The H25-IR, just introduced, puts state-of-the-art infrared technology to work in an industrial refrigerant leak detector used for low-level detection and leak rate quantification of CFCs, HFCs, HCFCs and halogen gas compounds that are used in air conditioning and refrigeration equipment, fire suppression systems, and other apparatus. Other products include fixed-position refrigerant monitors, instruments for automotive leak detection and recovery, safety monitors, indoor air quality measurements, and the diesel fuel injection stands used by the military.

Bacharach(r) instruments are found pretty much anywhere in which heating or cooling systems are either manufactured or installed. Imagine an automaker installing air-conditioning into a vehicle, then checking to ensure the system doesn’t leak. “Applications have shifted from mining to manufacturing plants,” Tonkins says. “Any air conditioning system that is built, whether for a home or office or vehicle, uses this type of device to check the integrity of the system.” On the heating side, industrial boilers in plants or commercial systems in institutions are inspected to prevent CO emission. “Boilers are found in hospitals, any large industrial plant, bakeries, prisons – anywhere that large boilers emit gases into the atmosphere.”

High-flow samplers are used on gas pipelines and gas transfer stations to check and quantify leaks, an effort that is good for the environment and good for business. “The gases that are being emitted not only contribute to global warming but measuring the rate at which the gas is escaping can allow us to equate the rate of loss to an actual dollar value,” Tonkins notes.

Other applications are quite technical and esoteric. Some unusual examples include measuring CO2 emissions from volcanoes to predict eruptions. The principle of infrared absorption can be applied to measure exotic gases such as Vikane(r), phosphine, and SF-6. Instruments are used by the U.S. Navy to measure CO2 and oxygen levels under hyperbaric conditions. And a range of handheld instruments measure anesthetic gases in hospitals. “We continue to be diverse but using the same measurement principle, infrared absorption, to measure those gases.”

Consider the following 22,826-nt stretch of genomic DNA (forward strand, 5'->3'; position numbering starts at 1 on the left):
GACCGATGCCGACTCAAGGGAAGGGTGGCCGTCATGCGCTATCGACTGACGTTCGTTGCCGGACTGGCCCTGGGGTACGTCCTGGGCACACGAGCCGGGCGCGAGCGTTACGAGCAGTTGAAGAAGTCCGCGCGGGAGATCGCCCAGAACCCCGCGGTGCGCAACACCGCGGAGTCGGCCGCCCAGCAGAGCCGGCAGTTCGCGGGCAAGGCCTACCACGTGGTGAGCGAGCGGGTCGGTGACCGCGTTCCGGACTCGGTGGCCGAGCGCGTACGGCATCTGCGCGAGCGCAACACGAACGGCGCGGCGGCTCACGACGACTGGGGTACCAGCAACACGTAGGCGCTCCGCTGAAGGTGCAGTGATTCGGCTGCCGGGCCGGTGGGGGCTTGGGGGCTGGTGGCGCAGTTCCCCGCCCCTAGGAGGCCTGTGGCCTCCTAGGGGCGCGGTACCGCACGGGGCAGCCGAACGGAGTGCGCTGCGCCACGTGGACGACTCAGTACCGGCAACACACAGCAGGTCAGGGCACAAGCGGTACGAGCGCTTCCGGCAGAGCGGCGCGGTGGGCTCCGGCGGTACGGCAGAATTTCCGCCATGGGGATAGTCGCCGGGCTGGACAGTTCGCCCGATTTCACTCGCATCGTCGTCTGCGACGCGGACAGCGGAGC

Triple Threat
The company’s Pittsburgh facility of about 60,000 square feet consists of manufacturing, service, R&D, sales and marketing, materials, purchasing, quality control, business support and all operations under one roof. Bacharach Europe has its own manufacturing facility. The facilities are ISO 9001:2000 accredited and meet UL, CSA and European standards. The company has about 170 U.S. employees and about 95 in Europe.

“We are a very diversified company in that we manufacture most of these products here in Pittsburgh, outsourcing very few,” Tonkins says. The company also has sales and service facilities in Mexico and Canada as well as a sales office in Brazil. Seven regional managers cover the U.S. and the many industries where the instruments are used. Most sales come through wholesale distribution chains or channels. “Many distributors have moved from behind the counter to storefront merchandising with a self-service approach,” observes Lisa Zettelmayer, marketing manager. “So to capitalize on that we have constructed attractive point-of-purchase displays and secured prime real estate at the forefront of many of our distributor locations.” The consumer-oriented approach has filtered into industrial marketing so that positioning efforts are like product placement in grocery stores. “If you can secure and maintain that position with quality packaging that effectively communicates what your equipment does and integrates your corporate identity, it increases your business substantially along with brand recognition,” she adds.

Bacharach(r) has three unique aspects to its business, the marketers stress: First, its academic training facility teaches technicians and engineers in the heating and cooling business about boiler efficiency, the dangers of CO, and the need to control refrigerant leaks. “Number two, we are a product solutions for all seasons company. That is unique to Bacharach(r). There is no other company that provides the range of equipment that we do for heating, cooling and refrigeration,” Tonkins says. “Third is our brand name. Because we have been around for such a long time and the emphasis is on quality and not price, Bacharach(r) has maintained its manufacturing facility here in the United States where every one of our competitors has gone off shore. The cost of manufacturing is higher. But our reputation for providing quality instruments is second to none. Those things – training, brand recognition and product offerings – separate us from the competition.”

Thousands of technicians and engineers go through the company’s academic training programs every year and they are an important audience for their marketing as well as technical prowess. “They are becoming more aware of what’s out there and are putting pressure on their bosses to switch from the mechanical instruments to the electronic analyzers,” Tonkins says.

The company’s continuing growth is directly related. It sold more electronic combustion analyzers in 2004 than in any prior year, attributable to the wholesale marketing efforts as well as industry awareness. “Bacharach’s name has been synonymous through the years with quality. Our philosophy is grow our position in the cooling side of the business and to continue to be the quality leader.”